Fingers crossed your son doesn't have any problems - and it's in his favour that he's a boy of course :-)

Nancy_doc
25th November 2006, 10:03 PM
Originally posted by titch@Nov 26 2006, 02:48 AM
Fingers crossed your son doesn't have any problems - and it's in his favour that he's a boy of course :-)
I hope so :-)
Yes, female-to-male ratio is 1.25:1))) But my son is tall and grows very quickly.
PS He is going to the swimming pool 3 times a week. I hope this will help his muscles to develop :-)

sg-ni
25th November 2006, 10:38 PM
Mine was first noticed by my aunt when she noticed that I wasnt 'sitting straight' when I was about about 2 years old...back in 1986/1987 :hammer:

Nancy_doc
25th November 2006, 10:54 PM
Originally posted by sg-ni@Nov 26 2006, 03:38 AM
Mine was first noticed by my aunt when she noticed that I wasnt 'sitting straight' when I was about about 2 years old...back in 1986/1987 :hammer:
Mine was found by myself...unfortunaly I was a teenager and noone was helping me to get dressed or taking a shower

sg-ni
25th November 2006, 11:35 PM
Her friends have been great and she happily wears it openly in the summer over a vest.

When I was in the brace, I was ashamed to say I had to wear one !. More often than not I just told a lie or ignored. Only a handful of people I knew (outside family) were told. I would have had to been forced to wear my brace it in the open back then!!.


Mine was found by myself...unfortunaly I was a teenager and noone was helping me to get dressed or taking a shower

At what age did you first notice yours at?

Nancy_doc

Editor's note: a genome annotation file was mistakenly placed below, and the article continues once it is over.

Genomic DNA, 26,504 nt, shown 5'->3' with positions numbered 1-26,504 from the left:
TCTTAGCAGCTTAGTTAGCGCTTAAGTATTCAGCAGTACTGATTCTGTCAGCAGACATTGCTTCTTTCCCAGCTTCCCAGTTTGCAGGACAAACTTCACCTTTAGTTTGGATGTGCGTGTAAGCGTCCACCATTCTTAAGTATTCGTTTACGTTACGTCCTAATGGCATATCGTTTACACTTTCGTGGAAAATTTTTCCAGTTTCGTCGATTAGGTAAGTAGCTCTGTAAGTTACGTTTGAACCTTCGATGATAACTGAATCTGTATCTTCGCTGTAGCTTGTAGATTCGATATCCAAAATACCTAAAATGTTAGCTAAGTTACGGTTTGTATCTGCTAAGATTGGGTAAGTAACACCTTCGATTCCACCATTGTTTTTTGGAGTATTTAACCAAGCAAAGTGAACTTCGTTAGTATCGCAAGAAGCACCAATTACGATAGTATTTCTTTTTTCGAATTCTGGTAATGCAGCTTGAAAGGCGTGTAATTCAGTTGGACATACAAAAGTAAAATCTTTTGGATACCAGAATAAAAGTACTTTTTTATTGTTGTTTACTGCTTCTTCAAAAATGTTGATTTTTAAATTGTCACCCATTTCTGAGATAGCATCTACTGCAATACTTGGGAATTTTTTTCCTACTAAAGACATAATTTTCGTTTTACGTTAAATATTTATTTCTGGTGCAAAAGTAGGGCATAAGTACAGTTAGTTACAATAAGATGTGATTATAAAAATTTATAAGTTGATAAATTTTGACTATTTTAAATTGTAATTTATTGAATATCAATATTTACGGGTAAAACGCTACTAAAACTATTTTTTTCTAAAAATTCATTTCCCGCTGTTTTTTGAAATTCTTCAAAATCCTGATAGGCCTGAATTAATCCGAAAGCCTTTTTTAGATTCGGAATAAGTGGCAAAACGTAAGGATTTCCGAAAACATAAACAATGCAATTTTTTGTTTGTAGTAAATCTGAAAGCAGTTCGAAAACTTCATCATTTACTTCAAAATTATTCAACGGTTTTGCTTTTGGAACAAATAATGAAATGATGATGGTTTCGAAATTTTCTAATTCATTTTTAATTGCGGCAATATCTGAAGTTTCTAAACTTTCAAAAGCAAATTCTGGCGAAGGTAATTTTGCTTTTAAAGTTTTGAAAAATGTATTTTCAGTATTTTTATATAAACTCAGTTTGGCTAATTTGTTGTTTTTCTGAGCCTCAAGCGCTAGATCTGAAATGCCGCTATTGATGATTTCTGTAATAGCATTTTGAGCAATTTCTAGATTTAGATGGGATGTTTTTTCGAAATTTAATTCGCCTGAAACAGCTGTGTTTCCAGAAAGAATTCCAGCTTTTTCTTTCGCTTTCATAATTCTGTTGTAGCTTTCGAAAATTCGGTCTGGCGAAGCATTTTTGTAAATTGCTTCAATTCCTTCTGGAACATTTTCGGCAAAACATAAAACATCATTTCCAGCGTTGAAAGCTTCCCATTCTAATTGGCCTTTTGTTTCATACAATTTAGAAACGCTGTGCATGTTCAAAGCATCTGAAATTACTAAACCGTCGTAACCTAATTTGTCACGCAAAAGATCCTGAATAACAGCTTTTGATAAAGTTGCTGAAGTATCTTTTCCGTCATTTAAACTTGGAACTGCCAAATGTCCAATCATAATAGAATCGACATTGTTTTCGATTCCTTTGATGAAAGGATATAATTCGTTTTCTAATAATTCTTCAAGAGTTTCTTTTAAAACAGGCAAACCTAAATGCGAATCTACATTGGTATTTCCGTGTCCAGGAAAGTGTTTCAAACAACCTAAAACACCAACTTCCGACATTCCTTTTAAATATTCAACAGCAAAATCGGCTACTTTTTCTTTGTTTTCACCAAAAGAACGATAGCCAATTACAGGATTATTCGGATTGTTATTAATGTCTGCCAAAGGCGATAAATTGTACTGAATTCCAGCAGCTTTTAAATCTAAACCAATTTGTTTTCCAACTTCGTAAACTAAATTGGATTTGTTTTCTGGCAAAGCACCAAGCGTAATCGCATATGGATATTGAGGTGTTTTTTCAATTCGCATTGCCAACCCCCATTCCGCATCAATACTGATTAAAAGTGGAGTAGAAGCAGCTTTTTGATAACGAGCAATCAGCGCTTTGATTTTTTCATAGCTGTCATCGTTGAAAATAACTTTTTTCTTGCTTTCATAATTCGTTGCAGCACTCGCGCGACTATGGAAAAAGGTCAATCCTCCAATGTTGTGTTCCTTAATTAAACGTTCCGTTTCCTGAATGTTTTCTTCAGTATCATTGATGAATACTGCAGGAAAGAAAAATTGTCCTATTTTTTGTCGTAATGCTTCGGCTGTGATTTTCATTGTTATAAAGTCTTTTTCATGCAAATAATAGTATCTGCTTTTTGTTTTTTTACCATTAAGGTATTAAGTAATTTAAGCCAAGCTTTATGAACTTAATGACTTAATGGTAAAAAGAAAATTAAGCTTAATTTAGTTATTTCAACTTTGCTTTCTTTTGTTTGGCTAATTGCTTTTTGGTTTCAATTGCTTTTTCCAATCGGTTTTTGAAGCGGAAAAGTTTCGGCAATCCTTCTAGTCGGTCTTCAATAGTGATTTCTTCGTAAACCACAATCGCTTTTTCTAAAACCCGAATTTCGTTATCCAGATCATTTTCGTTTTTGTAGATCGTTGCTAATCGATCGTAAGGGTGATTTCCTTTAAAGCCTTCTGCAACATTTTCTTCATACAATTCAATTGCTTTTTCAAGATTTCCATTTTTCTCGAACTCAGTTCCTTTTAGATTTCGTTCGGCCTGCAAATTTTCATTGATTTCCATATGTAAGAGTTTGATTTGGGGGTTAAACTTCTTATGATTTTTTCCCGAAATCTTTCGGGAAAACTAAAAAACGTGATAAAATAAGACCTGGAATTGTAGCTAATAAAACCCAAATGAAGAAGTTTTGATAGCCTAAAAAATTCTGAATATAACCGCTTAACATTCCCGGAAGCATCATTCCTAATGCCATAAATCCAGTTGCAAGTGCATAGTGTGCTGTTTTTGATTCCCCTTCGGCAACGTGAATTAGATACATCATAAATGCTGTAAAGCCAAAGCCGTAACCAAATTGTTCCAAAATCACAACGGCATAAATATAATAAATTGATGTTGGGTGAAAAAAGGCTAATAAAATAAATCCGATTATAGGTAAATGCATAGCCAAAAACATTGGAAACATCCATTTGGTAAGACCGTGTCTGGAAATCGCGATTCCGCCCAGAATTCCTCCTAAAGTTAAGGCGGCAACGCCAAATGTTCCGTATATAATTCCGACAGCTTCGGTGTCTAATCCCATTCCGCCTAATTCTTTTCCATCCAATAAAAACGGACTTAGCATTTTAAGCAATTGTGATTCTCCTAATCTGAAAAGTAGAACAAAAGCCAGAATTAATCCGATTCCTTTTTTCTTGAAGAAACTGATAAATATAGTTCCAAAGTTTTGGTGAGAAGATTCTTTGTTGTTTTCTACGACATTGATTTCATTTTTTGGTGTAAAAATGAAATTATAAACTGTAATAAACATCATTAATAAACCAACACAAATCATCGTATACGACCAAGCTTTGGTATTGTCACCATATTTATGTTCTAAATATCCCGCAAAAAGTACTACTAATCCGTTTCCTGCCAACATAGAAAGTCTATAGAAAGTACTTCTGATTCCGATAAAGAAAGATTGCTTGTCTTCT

26th November 2006, 09:10 AM
Originally posted by sg-ni@Nov 26 2006, 04:35 AM
At what age did you first notice yours at?
I was 10 or 11 when I told my mother that something is wrong with the left side of my rib cage. But she ignored my notice...
PS When I was in the brace I called it "flak jacket" when people were asking me about it :D

Mandy
26th November 2006, 09:14 PM
I was 14 when I was diagnosed at a school sports physical. Our team physician had me bend over to check and asked me if anyone had ever told me I had a curve in my spine. I told her it was news to me, eventhough I had just been checked about 4 months earlier by my GP who had MISSED it!!! I am lucky she came along :D

Kelmisty
26th November 2006, 10:02 PM
I kept going to the doctors with chest pain, by chance one day I saw a different doctor, who was an ex army doctor. Scoliosis is something they check for.

He turned round to my mum and said how long as your daughter had the curve for???? Mum said what curve? - being 15 years old, young girls wear baggy clothes and dont walk around with no top on.........thats where the story started 10 years ago.

If it wasnt for that doctor I might have never known so soon.

:monkey:

crkcallie
1st December 2006, 04:22 AM
You can notice scoliosis just by looking at someone's back as well as looking at their hips and shoulders from the back. One hip will be higher than the other, one shoulder will be higher than the other, and the rib cage will stick out farther on one side than another.

tonibunny
1st December 2006, 09:29 AM
That's not strictly true Callie - scoliosis isn't always that apparent, especially without getting the person to bend forward (this is called the Adams Forward Bend Test). Not everyone will have one hip higher than the other - that depends on where the curve is in the spine. Likewise, if they have a lumbar curve, their ribcage may not be affected.

alyssa
2nd December 2006, 05:46 PM
if I have kids naturally (I want to adopt when im older) then I'm gonna keep them monitored every few months.

conni60640@gmail.com
3rd December 2006, 02:05 AM
I noticed Billy's curve when he was about eighteen months to two years old, but his situation is a bit different since he has congenital scoliosis and I knew from birth he had a chance to develop a curve. He had a C curve rather than an S curve, and one shoulder did come up higher than the other. As someone above said, since his was a lumbar scoliosis, it did not affect his rib cage so he had no noticeable rib hump...